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Huck Finn

By Jeff-Huang Oct 01, 2014 941 Words
Jeff Huang
Mr. Marc Bourget
English 11B
07 September 2013
Huck Finn’s Moral Development
“The Adventure of Huckleberry Finn” is a classic novel written by Mark Twain. The story tells of a young man Huck Finn and his friend Jim, a slave, starting an adventure toward the freedom of Jim. The adventure is not only full with excitement, but also full of moral for Huck to learn. In the beginning of the book, Huck is wild and careless. He plays jokes and tricks on people and believed that is was hilarious. As the story goes on, Huck starts to change into a more mature and caring person.

Everything started with Huck’s father returning back to his life again. Huck knew that his father came back in search of Huck’s wealth, which later taken by his father for alcohol. His father eventually locked Huck inside a cabin to seize more control over Huck. His father was a rough abusive alcoholic, and Huck decided for himself that it would be best for Pap’s influence not to be present in his life. This is the first big step in Huck’s moral development because Huck is now able to think wisely for himself and be able to justify what is right or wrong.

Another very important even that influenced Huck’s moral development happened in chapter 15. Huck and Jim were separated by a thick fog. Jim was found by Huck the next morning and was told that everything that happened was a dream. At this time, Huck’s bad moral was still dominant, which lead to lying to Jim. Later on when Huck told Jim about the truth, Jim scolded Huck, “What do dey stan’ for? I’se gywne to tell you. When I got all wore out wid work, en wid de callin’ for you, en went to sleep, y heart wuz mos’ broke bekase you wuz los’, en I didn’ k’yer no’ mo’ what become er me en de raft’. En when I wake en fine you back agin, all safe en soun’, de tears come, en I could a got down on my knees en kiss yo’ foot, I’s so thanksful. En all you wuz thinkin’ ‘bout wuz how you could make a fool uv ole Jim wid a lie. Dat truck dah is trash; en trash is what people is dat puts dirt on de head er dey fren’s en makes ‘em ashamed.” Here we can see the loyalty of Jim towards Huck and how upset he is when Huck lied to him. Huck described the guilt with the feeling: “It made me feel so mean I could almost kissed his foot to get him to take it back.” This was a great change in Huck’s moral development. Huck now is able to feel sympathy toward others. Another great example is when Jim, in chapter 10, was bitten by a snake. Huck found a dead snake and wanted to play a joke on Jim by hiding the dead snake near Jim’s sleeping place. Unfortunately, the dead snake’s mate appeared and bite Jim, who later suffered from the pain cause by the snake bite.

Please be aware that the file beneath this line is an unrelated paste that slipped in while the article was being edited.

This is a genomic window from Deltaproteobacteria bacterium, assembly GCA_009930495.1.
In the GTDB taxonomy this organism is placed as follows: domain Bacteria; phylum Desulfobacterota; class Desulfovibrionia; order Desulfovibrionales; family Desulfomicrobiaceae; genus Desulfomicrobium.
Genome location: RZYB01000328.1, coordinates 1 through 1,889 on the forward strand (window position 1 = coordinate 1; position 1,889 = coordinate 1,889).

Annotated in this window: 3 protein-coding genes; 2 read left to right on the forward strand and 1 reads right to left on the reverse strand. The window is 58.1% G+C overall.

Over the course of the story, it becomes obvious that the King and the Duke are excellent display of example of what is bad and unacceptable. Huck at first was still a rebel and is still too naive to realize the corruption and the lack of morals of the King and the Duke. After the King and the Duke’s involvement with the impersonation of the Wilks brothers, Huck had a relief in his heart when he thought what he finally rid himself of their presence. When all of a sudden, he saw them running towards the raft and he couldn’t take it anymore. “So I wilted down onto the planks then, and give up; and it was all I could do to keep from crying.” This is a perfect example of Huck choosing who should influence him, just like when he chose to leave his father.

Towards the conclusion of the novel, Jim is captured, again, and enslaved by Mr. Phelps. At this time, Huck is having an internal conflict on whether or not to help Jim. According to society, slavery is just and helping slaves escape is just morally wrong. Huck wrote a letter to Miss Watson informing that Jim is with him and she can get Jim back, but he has a second thought. He starts to think about all the great times and adventurous memories he had with him; how Jim is like a brother to him and how Jim educate Huck throughout the adventure. After all the struggling, Huck came up with a conclusion: “I studied a minute, sort of holding my breath, and then says to myself: “All right, then, I’ll go to hell”: - and tore it up.” It is such an amazing result of how Huck is able to “sacrifice” himself just to help his friend. This is the climax of Huck’s moral development and it is the most important part of the novel.

The story of Huckleberry Finn is a wonderful display of the combination of humor, dramatic irony, and adventure, but the most prominent is the moral development of Huck. Huck encounters many situation and decisions one after another throughout the story. Even though many times society influences almost dragged him away from the correct decision, Huck still makes correct decisions through experience and, most importantly, his own conscience. Mark Twain obviously realized the weak point of human nature; maybe he wrote the story to help those people still struggling to hold on to the importance of self-conscience and good moral

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